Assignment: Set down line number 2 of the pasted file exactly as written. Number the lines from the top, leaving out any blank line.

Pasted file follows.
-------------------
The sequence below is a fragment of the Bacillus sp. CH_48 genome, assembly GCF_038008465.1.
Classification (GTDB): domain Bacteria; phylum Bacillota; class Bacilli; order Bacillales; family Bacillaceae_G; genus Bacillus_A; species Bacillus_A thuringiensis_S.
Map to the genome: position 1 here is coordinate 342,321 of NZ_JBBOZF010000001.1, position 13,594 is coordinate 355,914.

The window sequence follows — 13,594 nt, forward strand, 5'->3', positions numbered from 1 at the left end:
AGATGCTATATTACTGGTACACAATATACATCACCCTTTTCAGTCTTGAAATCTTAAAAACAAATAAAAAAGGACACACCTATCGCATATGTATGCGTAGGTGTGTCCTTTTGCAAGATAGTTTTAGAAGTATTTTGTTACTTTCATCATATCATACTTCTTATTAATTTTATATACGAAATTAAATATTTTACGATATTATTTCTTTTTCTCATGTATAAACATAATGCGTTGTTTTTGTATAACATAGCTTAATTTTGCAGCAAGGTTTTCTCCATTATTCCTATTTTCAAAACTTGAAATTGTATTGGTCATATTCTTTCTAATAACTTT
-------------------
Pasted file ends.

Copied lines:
Classification (GTDB): domain Bacteria; phylum Bacillota; class Bacilli; order Bacillales; family Bacillaceae_G; genus Bacillus_A; species Bacillus_A thuringiensis_S.